7 Pitching Grips Every Baseball Player Should Know

This will ensure that you are not tipping off the batter and giving away your fastball pitch. As you prepare to start making your pitch, now is the time to start gripping the ball more tightly. Apply pressure with both your index and middle fingers as well as your thumb, distributing pressure evenly across the ball. You can use a grip-strengthening workout tool to help you build strength for this. This is the first step in the Seam Readers Process and should be the first thought in a batter’s mind when they approach the plate. The reason we want to Think Fastball and React to everything else is because the fastball is the most common pitch and the only one that can blow right by a hitter.

A three-finger changeup is a good off-speed pitch for younger baseball pitchers – and for those who do not have big hands. Hard Focus on Release Point is the second step in the Seam Readers Process, this is the first physical step the hitter will do. This is the state of focus the batter will naturally be in at the plate.

This will reduce the amount of stress placed on your arm when you rotate your wrist. Also, try to release the ball closer to your body than you would with a fastball, as this will result in tighter rotation. All major league baseball data including pitch type, velocity, batted ball location, and play-by-play data provided by Sports Info Solutions.

I was having a hard time putting that spin on the curveball and making the splitter sink correctly. So I did some reviewing and figured I’d share with you all what I learned. By knuckle ball grip this age, a player should be physically strong enough and possess the correct mechanics to throw fastballs (two-seam and four-seam), changeups, and some type of breaking pitch.

The goal when throwing a 4 seam fastball is to throw it as hard and as straight as possible. While evaluating a fastball solely on velocity is flawed, velocity is still somewhat important. The harder pitches are thrown, the harder the pitches should be to hit . However, some of my findings suggest that is not the case.

Different pitching coaches even have different names for the same pitches. And if this isn’t enough, different pitches that do the same thing can be thrown different ways with different grips. I am quite sure that I can throw over 120 different variations if I include arm angles different curve grips, different slider grips, different split & forkball grips. Knuckle curveball is an advanced variation of the curveball and is also called the spike curve.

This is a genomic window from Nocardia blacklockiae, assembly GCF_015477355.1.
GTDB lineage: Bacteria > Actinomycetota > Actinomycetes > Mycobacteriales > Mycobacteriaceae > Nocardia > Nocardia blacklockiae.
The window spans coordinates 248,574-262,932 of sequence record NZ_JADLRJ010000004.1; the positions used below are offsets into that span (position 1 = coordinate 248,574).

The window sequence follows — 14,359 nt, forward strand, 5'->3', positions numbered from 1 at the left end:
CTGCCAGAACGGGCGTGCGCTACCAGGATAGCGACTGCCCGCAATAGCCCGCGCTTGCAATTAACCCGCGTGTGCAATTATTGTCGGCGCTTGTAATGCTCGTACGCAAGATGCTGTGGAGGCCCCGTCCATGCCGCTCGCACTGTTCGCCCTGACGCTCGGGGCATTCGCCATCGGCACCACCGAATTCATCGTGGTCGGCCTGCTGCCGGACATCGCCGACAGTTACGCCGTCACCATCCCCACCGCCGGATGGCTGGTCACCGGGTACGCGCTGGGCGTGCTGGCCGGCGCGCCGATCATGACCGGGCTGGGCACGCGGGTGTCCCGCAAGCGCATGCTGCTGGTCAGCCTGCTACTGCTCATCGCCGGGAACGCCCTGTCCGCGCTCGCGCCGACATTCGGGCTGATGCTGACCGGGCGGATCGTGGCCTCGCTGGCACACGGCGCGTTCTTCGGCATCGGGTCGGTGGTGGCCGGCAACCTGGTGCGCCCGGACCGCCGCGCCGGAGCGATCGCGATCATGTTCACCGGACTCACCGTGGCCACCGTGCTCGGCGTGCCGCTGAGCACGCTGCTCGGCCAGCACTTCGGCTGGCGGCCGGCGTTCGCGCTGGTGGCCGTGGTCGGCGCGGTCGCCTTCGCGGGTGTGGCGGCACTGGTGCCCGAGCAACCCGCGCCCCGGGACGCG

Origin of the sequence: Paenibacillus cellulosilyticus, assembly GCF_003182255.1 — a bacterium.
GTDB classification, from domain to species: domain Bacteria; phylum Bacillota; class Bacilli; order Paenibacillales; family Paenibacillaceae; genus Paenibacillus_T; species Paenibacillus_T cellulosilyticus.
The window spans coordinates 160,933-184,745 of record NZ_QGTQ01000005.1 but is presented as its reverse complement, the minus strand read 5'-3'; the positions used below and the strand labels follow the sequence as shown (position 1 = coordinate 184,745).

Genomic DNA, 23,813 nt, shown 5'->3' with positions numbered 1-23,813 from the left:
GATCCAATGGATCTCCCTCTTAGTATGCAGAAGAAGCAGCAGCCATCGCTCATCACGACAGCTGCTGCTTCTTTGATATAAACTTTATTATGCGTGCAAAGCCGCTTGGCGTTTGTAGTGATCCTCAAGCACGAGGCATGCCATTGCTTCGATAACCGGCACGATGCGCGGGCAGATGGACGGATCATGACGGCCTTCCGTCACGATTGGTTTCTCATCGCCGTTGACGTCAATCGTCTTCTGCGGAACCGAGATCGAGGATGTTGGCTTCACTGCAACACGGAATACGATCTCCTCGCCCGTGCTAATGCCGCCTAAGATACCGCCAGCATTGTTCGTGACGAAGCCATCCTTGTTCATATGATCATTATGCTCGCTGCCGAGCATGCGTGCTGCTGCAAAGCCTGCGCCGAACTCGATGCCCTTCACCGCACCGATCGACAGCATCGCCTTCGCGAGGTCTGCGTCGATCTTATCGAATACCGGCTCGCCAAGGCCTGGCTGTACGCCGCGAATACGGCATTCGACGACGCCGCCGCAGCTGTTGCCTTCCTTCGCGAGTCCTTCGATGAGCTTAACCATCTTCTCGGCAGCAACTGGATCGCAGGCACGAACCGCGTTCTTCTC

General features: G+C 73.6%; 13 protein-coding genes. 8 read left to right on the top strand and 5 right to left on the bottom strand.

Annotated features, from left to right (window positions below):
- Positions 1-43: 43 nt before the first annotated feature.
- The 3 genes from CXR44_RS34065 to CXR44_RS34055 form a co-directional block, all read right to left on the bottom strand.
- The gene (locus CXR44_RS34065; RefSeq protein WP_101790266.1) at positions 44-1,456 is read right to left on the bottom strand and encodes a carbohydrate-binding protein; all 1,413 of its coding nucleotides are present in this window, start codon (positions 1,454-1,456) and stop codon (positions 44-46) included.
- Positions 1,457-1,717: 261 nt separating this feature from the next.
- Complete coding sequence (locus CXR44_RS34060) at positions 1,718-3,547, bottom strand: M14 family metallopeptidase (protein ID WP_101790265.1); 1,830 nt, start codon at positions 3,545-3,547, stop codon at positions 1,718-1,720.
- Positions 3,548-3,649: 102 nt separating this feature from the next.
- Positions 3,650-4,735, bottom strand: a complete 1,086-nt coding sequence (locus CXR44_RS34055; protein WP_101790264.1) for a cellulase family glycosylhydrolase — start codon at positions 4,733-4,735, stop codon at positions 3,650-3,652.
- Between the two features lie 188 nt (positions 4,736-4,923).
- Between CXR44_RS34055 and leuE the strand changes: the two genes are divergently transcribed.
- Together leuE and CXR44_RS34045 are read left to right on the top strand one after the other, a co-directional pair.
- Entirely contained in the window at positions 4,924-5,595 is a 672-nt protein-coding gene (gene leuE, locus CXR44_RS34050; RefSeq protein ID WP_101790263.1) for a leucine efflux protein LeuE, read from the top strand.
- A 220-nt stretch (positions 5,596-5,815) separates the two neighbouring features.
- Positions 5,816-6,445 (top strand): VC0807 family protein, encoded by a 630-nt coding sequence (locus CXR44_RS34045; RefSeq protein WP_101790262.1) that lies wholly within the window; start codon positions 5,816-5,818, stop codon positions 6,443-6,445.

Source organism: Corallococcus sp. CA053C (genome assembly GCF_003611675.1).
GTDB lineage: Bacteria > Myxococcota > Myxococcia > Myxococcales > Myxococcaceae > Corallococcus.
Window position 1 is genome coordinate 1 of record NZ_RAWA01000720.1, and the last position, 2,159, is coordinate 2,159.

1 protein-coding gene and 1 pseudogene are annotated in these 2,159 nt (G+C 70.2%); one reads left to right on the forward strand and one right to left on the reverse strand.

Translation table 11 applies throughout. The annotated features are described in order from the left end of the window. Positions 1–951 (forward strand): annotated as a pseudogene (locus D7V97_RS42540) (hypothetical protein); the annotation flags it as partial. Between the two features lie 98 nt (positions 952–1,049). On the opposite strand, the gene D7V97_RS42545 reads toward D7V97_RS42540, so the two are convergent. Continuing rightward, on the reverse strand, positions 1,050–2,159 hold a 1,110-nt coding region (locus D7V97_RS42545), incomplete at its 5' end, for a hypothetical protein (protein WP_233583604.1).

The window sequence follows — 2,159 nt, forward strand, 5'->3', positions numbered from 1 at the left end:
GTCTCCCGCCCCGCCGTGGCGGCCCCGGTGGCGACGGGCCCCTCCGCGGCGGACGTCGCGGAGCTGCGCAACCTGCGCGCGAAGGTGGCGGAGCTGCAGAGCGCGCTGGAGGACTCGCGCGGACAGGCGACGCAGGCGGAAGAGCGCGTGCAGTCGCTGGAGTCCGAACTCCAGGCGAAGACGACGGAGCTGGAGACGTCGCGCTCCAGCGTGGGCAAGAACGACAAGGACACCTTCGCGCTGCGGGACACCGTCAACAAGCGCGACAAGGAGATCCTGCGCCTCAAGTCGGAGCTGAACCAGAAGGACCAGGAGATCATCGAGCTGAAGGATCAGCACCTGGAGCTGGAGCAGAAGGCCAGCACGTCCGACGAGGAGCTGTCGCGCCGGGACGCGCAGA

There are a few different reasons why a pitcher would prefer one over the other, but the differences are pretty critical when it comes down to pitch decisions at game time. The movements of a baseball rely on the seams as they travel through the air. Take a look at the picture below to get a good understanding of each fastballs movement as it crosses the plate. The four-seamer gets its name from the view of the four parallel seams spinning toward the batter.

The ball exits the hand from the pitcher’s first two fingers and rotates bottom to top from the batter’s perspective roughly 20 times before reaching the plate. If you throw this pitch to hitters using wooden bats, you may notice several broken bats because of the late break of the ball. If you are throwing against aluminum bats you will notice that the pitch often avoids the “sweet spot” of the bat. While some may perceive it to rise, the four-seam fastball is just a straight pitch. You use it when you are trying to stay ahead of a batter. It’s a great pitch to use if you are trying to overpower a hitter, or if their swing is slow.